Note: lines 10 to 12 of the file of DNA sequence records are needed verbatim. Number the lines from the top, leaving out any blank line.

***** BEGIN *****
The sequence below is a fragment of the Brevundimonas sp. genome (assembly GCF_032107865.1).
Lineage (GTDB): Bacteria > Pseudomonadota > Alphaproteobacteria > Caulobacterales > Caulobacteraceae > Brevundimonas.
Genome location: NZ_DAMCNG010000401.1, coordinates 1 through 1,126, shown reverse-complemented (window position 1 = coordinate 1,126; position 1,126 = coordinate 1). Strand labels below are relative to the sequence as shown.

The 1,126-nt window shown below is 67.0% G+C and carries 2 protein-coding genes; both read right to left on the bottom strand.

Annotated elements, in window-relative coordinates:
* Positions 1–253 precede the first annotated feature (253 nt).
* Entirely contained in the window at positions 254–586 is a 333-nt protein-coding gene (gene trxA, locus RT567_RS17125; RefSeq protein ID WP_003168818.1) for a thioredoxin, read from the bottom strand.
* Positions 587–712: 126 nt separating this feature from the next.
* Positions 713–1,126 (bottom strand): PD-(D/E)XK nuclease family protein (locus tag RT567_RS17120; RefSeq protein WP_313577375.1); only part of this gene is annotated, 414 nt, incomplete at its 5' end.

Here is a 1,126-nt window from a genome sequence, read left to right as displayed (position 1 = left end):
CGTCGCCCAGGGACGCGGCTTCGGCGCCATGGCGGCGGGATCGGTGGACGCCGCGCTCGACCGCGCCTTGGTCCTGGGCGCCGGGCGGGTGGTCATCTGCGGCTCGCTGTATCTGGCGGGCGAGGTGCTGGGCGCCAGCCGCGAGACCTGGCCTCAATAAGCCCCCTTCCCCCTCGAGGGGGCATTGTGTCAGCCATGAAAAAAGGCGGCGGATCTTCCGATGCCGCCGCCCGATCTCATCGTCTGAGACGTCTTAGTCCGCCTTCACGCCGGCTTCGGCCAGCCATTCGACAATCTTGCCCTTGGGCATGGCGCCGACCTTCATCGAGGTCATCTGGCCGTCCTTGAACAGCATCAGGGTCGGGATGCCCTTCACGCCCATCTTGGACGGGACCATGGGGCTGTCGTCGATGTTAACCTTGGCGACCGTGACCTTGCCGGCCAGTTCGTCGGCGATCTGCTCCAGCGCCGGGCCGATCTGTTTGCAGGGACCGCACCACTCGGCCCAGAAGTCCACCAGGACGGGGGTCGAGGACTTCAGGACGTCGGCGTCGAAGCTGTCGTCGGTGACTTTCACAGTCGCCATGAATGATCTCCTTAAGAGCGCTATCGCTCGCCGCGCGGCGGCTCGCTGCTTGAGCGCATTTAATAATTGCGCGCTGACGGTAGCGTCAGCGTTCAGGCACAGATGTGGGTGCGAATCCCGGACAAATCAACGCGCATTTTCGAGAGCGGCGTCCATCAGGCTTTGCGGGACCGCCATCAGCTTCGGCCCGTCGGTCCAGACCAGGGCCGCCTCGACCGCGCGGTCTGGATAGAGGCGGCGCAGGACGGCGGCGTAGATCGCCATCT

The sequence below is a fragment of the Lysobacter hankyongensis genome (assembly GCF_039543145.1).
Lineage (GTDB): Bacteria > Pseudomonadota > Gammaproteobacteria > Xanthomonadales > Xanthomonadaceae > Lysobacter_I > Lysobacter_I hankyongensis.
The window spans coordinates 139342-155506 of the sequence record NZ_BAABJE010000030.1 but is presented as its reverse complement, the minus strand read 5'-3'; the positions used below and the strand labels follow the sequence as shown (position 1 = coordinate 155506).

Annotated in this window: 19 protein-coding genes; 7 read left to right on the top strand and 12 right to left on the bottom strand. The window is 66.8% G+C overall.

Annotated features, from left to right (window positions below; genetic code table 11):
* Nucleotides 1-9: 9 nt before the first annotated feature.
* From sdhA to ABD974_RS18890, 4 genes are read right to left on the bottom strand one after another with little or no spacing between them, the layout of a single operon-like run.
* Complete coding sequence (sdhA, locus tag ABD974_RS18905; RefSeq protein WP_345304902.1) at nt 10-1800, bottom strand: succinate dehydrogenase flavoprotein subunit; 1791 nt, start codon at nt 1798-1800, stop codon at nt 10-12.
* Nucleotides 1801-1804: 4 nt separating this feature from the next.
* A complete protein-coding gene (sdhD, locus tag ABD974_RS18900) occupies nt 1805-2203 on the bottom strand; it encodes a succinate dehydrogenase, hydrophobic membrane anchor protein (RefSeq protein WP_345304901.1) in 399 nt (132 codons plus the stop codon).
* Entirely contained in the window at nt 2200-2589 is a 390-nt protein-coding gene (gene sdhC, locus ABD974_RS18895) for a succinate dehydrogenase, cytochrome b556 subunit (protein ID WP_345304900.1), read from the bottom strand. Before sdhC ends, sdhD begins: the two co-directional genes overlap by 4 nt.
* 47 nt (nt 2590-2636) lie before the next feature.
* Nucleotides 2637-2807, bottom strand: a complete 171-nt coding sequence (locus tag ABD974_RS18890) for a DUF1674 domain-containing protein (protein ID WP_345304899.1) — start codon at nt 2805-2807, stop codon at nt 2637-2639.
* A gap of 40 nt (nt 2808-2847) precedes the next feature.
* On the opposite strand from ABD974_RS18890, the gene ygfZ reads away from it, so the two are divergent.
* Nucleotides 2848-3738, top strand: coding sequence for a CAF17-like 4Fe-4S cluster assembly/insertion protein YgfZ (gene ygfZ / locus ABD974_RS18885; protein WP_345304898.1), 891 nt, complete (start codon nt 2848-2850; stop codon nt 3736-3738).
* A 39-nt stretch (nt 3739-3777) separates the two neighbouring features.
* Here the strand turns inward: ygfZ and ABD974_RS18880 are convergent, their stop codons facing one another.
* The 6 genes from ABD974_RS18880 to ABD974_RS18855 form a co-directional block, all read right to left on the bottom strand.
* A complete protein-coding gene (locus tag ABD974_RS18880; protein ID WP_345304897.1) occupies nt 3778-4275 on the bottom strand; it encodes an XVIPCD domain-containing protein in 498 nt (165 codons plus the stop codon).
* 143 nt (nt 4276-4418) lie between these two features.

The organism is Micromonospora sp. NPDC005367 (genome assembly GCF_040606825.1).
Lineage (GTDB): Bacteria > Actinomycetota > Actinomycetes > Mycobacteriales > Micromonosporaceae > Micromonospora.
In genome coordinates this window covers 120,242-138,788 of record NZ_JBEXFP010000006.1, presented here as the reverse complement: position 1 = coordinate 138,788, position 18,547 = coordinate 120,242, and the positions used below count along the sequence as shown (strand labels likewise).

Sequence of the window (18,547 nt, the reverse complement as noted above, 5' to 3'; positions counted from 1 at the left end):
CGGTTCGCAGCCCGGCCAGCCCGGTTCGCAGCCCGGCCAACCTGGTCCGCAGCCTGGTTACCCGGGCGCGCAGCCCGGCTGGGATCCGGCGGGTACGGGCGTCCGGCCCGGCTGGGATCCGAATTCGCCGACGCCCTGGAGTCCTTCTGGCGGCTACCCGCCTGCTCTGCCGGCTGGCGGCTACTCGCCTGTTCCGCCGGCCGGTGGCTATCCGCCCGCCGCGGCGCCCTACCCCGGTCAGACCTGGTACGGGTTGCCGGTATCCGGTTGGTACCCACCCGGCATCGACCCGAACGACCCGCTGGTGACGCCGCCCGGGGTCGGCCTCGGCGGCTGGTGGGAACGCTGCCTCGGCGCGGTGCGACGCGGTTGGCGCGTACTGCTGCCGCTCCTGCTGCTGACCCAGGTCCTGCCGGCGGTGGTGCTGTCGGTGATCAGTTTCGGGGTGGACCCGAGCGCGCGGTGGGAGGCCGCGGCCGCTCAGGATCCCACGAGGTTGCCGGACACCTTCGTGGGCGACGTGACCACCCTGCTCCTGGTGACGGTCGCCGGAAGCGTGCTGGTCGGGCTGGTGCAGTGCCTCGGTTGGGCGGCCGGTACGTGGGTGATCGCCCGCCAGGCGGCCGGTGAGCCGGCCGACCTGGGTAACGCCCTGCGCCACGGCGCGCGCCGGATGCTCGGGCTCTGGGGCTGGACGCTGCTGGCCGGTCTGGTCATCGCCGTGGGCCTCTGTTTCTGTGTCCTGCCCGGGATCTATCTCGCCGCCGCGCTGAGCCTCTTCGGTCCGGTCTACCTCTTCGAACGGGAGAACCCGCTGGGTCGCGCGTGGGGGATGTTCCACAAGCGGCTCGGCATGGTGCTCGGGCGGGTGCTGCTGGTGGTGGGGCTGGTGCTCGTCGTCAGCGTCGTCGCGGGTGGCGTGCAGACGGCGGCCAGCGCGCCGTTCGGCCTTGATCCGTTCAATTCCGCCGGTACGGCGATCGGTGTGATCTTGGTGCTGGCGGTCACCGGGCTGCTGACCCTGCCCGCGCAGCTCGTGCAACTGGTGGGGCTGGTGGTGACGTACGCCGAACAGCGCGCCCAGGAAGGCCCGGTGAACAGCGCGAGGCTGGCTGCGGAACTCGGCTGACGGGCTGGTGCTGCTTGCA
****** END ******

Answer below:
Here is a 1,126-nt window from a genome sequence, read left to right as displayed (position 1 = left end):
CGTCGCCCAGGGACGCGGCTTCGGCGCCATGGCGGCGGGATCGGTGGACGCCGCGCTCGACCGCGCCTTGGTCCTGGGCGCCGGGCGGGTGGTCATCTGCGGCTCGCTGTATCTGGCGGGCGAGGTGCTGGGCGCCAGCCGCGAGACCTGGCCTCAATAAGCCCCCTTCCCCCTCGAGGGGGCATTGTGTCAGCCATGAAAAAAGGCGGCGGATCTTCCGATGCCGCCGCCCGATCTCATCGTCTGAGACGTCTTAGTCCGCCTTCACGCCGGCTTCGGCCAGCCATTCGACAATCTTGCCCTTGGGCATGGCGCCGACCTTCATCGAGGTCATCTGGCCGTCCTTGAACAGCATCAGGGTCGGGATGCCCTTCACGCCCATCTTGGACGGGACCATGGGGCTGTCGTCGATGTTAACCTTGGCGACCGTGACCTTGCCGGCCAGTTCGTCGGCGATCTGCTCCAGCGCCGGGCCGATCTGTTTGCAGGGACCGCACCACTCGGCCCAGAAGTCCACCAGGACGGGGGTCGAGGACTTCAGGACGTCGGCGTCGAAGCTGTCGTCGGTGACTTTCACAGTCGCCATGAATGATCTCCTTAAGAGCGCTATCGCTCGCCGCGCGGCGGCTCGCTGCTTGAGCGCATTTAATAATTGCGCGCTGACGGTAGCGTCAGCGTTCAGGCACAGATGTGGGTGCGAATCCCGGACAAATCAACGCGCATTTTCGAGAGCGGCGTCCATCAGGCTTTGCGGGACCGCCATCAGCTTCGGCCCGTCGGTCCAGACCAGGGCCGCCTCGACCGCGCGGTCTGGATAGAGGCGGCGCAGGACGGCGGCGTAGATCGCCATCT

The sequence below is a fragment of the Lysobacter hankyongensis genome (assembly GCF_039543145.1).